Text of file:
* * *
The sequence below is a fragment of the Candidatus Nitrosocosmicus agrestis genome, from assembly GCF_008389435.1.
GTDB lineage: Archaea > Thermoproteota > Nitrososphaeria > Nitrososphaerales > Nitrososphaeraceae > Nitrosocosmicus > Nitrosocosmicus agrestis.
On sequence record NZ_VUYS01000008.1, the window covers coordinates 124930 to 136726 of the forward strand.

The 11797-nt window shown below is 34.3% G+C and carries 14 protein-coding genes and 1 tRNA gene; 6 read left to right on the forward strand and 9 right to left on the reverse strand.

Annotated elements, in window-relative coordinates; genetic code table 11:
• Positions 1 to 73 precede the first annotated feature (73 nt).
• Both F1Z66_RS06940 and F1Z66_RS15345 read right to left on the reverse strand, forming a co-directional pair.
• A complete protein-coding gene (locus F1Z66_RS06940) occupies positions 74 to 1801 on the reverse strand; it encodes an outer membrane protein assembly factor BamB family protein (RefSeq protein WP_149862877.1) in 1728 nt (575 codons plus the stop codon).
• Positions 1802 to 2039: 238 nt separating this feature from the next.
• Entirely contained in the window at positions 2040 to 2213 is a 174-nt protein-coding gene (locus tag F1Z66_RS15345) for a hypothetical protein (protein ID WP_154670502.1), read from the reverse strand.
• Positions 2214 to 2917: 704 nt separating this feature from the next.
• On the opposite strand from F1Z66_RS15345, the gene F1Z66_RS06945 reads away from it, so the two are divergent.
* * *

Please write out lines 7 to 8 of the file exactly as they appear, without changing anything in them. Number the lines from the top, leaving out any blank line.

• Both F1Z66_RS06940 and F1Z66_RS15345 read right to left on the reverse strand, forming a co-directional pair.
• A complete protein-coding gene (locus F1Z66_RS06940) occupies positions 74 to 1801 on the reverse strand; it encodes an outer membrane protein assembly factor BamB family protein (RefSeq protein WP_149862877.1) in 1728 nt (575 codons plus the stop codon).